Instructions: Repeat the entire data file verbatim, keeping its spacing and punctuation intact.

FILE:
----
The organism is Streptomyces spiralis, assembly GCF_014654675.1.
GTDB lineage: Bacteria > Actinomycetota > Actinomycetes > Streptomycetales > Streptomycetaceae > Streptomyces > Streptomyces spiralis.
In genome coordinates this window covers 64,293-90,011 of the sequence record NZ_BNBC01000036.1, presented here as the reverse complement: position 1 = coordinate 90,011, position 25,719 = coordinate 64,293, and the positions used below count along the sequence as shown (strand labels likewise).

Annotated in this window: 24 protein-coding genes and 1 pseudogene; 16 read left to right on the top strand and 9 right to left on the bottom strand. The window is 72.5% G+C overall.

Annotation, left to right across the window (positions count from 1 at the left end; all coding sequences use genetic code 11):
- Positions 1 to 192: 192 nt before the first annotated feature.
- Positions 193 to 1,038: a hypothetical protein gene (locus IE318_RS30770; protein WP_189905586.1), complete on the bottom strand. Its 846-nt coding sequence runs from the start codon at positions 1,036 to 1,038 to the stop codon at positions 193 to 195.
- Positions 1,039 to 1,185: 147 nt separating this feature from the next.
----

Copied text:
The organism is Streptomyces spiralis, assembly GCF_014654675.1.
GTDB lineage: Bacteria > Actinomycetota > Actinomycetes > Streptomycetales > Streptomycetaceae > Streptomyces > Streptomyces spiralis.
In genome coordinates this window covers 64,293-90,011 of the sequence record NZ_BNBC01000036.1, presented here as the reverse complement: position 1 = coordinate 90,011, position 25,719 = coordinate 64,293, and the positions used below count along the sequence as shown (strand labels likewise).

Annotated in this window: 24 protein-coding genes and 1 pseudogene; 16 read left to right on the top strand and 9 right to left on the bottom strand. The window is 72.5% G+C overall.

Annotation, left to right across the window (positions count from 1 at the left end; all coding sequences use genetic code 11):
- Positions 1 to 192: 192 nt before the first annotated feature.
- Positions 193 to 1,038: a hypothetical protein gene (locus IE318_RS30770; protein WP_189905586.1), complete on the bottom strand. Its 846-nt coding sequence runs from the start codon at positions 1,036 to 1,038 to the stop codon at positions 193 to 195.
- Positions 1,039 to 1,185: 147 nt separating this feature from the next.